In the past couple of days and weeks, there has been an increased tempo in the awareness campaign to actualize the international battle cry to “roll back malaria” in the endemic countries.
Of course, our country, Nigeria, takes the front seat among nations in the tropics that are blighted by the pandemic and scourge.
Statistics from the World Health Organization, WHO, show that millions of infants under five years and pregnant women in Africa, Asia and the Americas die every year from the complications of malaria.
Malaria is said to be caused by the female mosquito of the Anopheles species.
In the distant past, indeed right from the end of World War II, the malaria vector, the mosquito, was the major target of international engagement against the disease of malaria.
WHO led this campaign which was the mass distribution of quinine that dealt effectively with malaria and the deployment of the insecticide, DDT, which was sprayed around homes and the nearby bushes because it proved fatal to the mosquito and its eggs.
But after some time, this battle petered out, allowing mosquitoes to regroup.
In fact in the 50’s and early 60’s we had sanitary inspectors who visited homes to ensure the surroundings were neat and clean. They also looked out for possible breeding places for mosquitoes like broken gourds, pots or even cocoyam leaves that have dormant water in them. These and poodles around the homes were frowned at and, removed.
Of course, the surroundings were also fumigated with insecticides. Indeed there were local council employees whose duty was to spray mosquito-killing chemicals into the gutters in the townships and in other drainages. Mosquito nets were mainly used for babies and other infants in homes that could be called middle class.
Some of the teachers in the primary schools also had mosquito nets as an added luxury in their quarters.
Now the fad is insecticide-treated mosquito nets that have expiry periods.
And we seem to require international do-gooders to teach us how to fight the mosquito, the most prominent creature we have always lived with.
Why should we wait for WHO, UNICEF and private sector institutions like Carter Foundation to send us millions of dollars and their “experts” to supervise our ministries of Health in distributing insecticide-treated mosquito nets sold by them?
In all their strivings these foreigners make no mention of the vector of the disease they say they are rolling back.
And how come, that not a single state government has bothered to bring added value by proposing physical fumigation of our drains and gutters to destroy the mosquitoes as well as their eggs?
Because of the millions of dollars that are sent to our governments to prosecute the donors’ agenda, you find senior government officials like ministers and commissioners jumping around to do a job that is best left to para-medical personnel. Why should mere distribution of mosquito nets become such a big deal?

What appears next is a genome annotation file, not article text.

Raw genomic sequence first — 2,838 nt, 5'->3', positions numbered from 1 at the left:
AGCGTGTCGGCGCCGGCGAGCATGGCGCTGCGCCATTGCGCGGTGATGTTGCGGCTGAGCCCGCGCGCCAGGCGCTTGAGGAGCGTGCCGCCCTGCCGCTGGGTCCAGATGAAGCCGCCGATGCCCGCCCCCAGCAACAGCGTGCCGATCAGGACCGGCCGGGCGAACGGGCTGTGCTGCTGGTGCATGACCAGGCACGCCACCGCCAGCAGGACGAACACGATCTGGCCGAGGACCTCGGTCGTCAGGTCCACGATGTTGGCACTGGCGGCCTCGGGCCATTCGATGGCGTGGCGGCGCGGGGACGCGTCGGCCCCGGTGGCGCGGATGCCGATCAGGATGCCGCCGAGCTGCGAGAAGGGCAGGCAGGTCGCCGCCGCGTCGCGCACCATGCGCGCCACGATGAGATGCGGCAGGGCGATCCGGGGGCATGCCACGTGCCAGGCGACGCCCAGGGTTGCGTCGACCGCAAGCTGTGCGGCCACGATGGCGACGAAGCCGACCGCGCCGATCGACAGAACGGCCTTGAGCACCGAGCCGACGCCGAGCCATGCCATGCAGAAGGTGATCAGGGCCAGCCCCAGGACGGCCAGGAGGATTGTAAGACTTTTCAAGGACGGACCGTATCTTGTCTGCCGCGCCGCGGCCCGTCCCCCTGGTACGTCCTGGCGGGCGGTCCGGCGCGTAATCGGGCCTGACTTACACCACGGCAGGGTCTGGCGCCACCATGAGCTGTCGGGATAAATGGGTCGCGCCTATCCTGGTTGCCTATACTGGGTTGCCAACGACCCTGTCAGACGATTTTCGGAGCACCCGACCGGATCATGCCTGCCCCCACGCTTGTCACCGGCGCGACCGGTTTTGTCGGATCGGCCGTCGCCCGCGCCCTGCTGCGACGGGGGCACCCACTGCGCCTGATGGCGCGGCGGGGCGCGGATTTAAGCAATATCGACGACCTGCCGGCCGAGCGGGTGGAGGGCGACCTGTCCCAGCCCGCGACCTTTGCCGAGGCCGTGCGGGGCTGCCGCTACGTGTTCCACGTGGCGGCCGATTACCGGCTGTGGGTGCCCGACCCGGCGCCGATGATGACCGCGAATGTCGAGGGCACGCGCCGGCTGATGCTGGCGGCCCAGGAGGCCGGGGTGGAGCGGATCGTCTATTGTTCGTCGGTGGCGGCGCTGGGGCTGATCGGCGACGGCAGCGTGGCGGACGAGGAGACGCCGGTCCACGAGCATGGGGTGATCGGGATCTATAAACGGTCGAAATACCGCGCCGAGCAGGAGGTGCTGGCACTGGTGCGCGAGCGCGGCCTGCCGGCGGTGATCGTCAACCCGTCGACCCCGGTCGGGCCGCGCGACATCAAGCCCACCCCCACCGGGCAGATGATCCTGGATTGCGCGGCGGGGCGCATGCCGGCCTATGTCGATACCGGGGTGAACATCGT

Our leaders hardly sit back to examine the strange interest and concern by some of the Euro-American bodies who easily persuade international organizations to help them sell their goods to the open markets that African nations have become.
In what our great Ikemba Ojukwu, in his days, would call “acts of doubtful philanthropy,” former US Presidents and other latter day philanthropists, descend on developing countries with their magic wands to cure either malaria, trypanosomiasis or sleeping sickness, and river blindness.
These diseases were very much pervasive when they held away as the most powerful men calling the shots from the White House in Washington but they somehow didn’t think they could be fought then, until they left office and got back into the business of buying and selling.
Our governments should reenact the old-fashioned campaign of fighting the cause and source of malaria, the vicious mosquito, by deploying well-paid field men to spray the gutters and drainages in the villages and urban areas to destroy the mosquitoes.
This can then be backed up by encouraging the use of mosquito nets which can be locally produced at Ariaria Market in Abia in millions.
The governments only need to mobilize the tailors or assure of sustained patronage. The nets need not be treated as they would still keep the mosquitoes away from those sleeping inside them.
It is surprising that environmentalists have not yet raised any objections to the use of the treated nets until the nets are no longer selling well.
The DDT that was so effective in controlling the mosquitoes was discredited as dangerous to man when new insecticides were introduced into the market and needed also to be sold by the overseas exporters.
Our gullible rulers relaxed the use of DDT but made no effort to encourage local scientists to research into a more environment-friendly insecticide or even a vaccine to immunize us from the effects of mosquito bite.
So much noise is made about the insecticide-treated nets as the final word in eliminating malaria as if it is only in the bed, and at night, that the mosquito visits.
The pernicious and ubiquitous beast operates round the clock and attacks all animals with blood, including goats, cows, monkeys and man!
The mosquito and malaria have been around even before scientists discovered means of containing them.
Indeed malaria had decimated scores of men, women and children for years before the rampant mosquito was identified to be the transmitter and vector.